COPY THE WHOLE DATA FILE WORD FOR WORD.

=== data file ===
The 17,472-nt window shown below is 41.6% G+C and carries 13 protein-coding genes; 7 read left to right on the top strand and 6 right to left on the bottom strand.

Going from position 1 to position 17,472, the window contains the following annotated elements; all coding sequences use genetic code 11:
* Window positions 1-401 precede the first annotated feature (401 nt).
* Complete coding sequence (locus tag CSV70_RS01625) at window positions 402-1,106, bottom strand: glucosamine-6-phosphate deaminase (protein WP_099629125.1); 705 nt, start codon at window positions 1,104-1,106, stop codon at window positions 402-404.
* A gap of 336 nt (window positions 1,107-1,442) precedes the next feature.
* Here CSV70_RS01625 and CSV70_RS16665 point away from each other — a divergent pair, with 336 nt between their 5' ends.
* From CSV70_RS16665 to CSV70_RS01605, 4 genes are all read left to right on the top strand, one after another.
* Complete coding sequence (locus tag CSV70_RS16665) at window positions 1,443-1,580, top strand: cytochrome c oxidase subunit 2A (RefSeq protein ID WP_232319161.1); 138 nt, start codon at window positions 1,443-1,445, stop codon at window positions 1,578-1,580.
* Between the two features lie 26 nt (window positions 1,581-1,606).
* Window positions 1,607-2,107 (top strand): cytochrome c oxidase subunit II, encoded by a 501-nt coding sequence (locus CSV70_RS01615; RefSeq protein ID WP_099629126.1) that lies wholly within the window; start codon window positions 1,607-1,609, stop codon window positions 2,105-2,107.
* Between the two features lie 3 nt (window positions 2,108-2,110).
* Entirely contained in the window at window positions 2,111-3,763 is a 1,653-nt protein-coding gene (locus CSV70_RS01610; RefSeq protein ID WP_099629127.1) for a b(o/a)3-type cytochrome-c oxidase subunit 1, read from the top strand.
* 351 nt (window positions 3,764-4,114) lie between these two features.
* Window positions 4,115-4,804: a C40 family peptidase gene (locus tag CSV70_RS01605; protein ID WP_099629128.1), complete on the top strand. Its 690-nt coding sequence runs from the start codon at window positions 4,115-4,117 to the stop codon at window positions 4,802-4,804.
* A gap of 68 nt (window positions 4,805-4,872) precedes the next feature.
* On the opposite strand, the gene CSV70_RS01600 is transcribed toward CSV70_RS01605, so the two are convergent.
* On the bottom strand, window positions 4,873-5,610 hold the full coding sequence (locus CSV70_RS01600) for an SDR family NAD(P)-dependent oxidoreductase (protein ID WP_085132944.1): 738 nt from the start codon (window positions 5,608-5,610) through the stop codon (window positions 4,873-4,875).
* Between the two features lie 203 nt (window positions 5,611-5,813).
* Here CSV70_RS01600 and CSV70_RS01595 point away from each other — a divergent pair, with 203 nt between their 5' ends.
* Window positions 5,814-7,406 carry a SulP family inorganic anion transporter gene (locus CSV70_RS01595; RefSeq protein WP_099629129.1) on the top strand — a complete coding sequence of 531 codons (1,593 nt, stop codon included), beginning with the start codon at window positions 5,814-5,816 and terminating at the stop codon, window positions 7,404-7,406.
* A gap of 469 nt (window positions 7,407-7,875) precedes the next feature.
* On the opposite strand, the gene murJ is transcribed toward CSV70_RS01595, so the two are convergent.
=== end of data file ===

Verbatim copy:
The 17,472-nt window shown below is 41.6% G+C and carries 13 protein-coding genes; 7 read left to right on the top strand and 6 right to left on the bottom strand.

Going from position 1 to position 17,472, the window contains the following annotated elements; all coding sequences use genetic code 11:
* Window positions 1-401 precede the first annotated feature (401 nt).
* Complete coding sequence (locus tag CSV70_RS01625) at window positions 402-1,106, bottom strand: glucosamine-6-phosphate deaminase (protein WP_099629125.1); 705 nt, start codon at window positions 1,104-1,106, stop codon at window positions 402-404.
* A gap of 336 nt (window positions 1,107-1,442) precedes the next feature.
* Here CSV70_RS01625 and CSV70_RS16665 point away from each other — a divergent pair, with 336 nt between their 5' ends.
* From CSV70_RS16665 to CSV70_RS01605, 4 genes are all read left to right on the top strand, one after another.
* Complete coding sequence (locus tag CSV70_RS16665) at window positions 1,443-1,580, top strand: cytochrome c oxidase subunit 2A (RefSeq protein ID WP_232319161.1); 138 nt, start codon at window positions 1,443-1,445, stop codon at window positions 1,578-1,580.
* Between the two features lie 26 nt (window positions 1,581-1,606).
* Window positions 1,607-2,107 (top strand): cytochrome c oxidase subunit II, encoded by a 501-nt coding sequence (locus CSV70_RS01615; RefSeq protein ID WP_099629126.1) that lies wholly within the window; start codon window positions 1,607-1,609, stop codon window positions 2,105-2,107.
* Between the two features lie 3 nt (window positions 2,108-2,110).
* Entirely contained in the window at window positions 2,111-3,763 is a 1,653-nt protein-coding gene (locus CSV70_RS01610; RefSeq protein ID WP_099629127.1) for a b(o/a)3-type cytochrome-c oxidase subunit 1, read from the top strand.
* 351 nt (window positions 3,764-4,114) lie between these two features.
* Window positions 4,115-4,804: a C40 family peptidase gene (locus tag CSV70_RS01605; protein ID WP_099629128.1), complete on the top strand. Its 690-nt coding sequence runs from the start codon at window positions 4,115-4,117 to the stop codon at window positions 4,802-4,804.
* A gap of 68 nt (window positions 4,805-4,872) precedes the next feature.
* On the opposite strand, the gene CSV70_RS01600 is transcribed toward CSV70_RS01605, so the two are convergent.
* On the bottom strand, window positions 4,873-5,610 hold the full coding sequence (locus CSV70_RS01600) for an SDR family NAD(P)-dependent oxidoreductase (protein ID WP_085132944.1): 738 nt from the start codon (window positions 5,608-5,610) through the stop codon (window positions 4,873-4,875).
* Between the two features lie 203 nt (window positions 5,611-5,813).
* Here CSV70_RS01600 and CSV70_RS01595 point away from each other — a divergent pair, with 203 nt between their 5' ends.
* Window positions 5,814-7,406 carry a SulP family inorganic anion transporter gene (locus CSV70_RS01595; RefSeq protein WP_099629129.1) on the top strand — a complete coding sequence of 531 codons (1,593 nt, stop codon included), beginning with the start codon at window positions 5,814-5,816 and terminating at the stop codon, window positions 7,404-7,406.
* A gap of 469 nt (window positions 7,407-7,875) precedes the next feature.
* On the opposite strand, the gene murJ is transcribed toward CSV70_RS01595, so the two are convergent.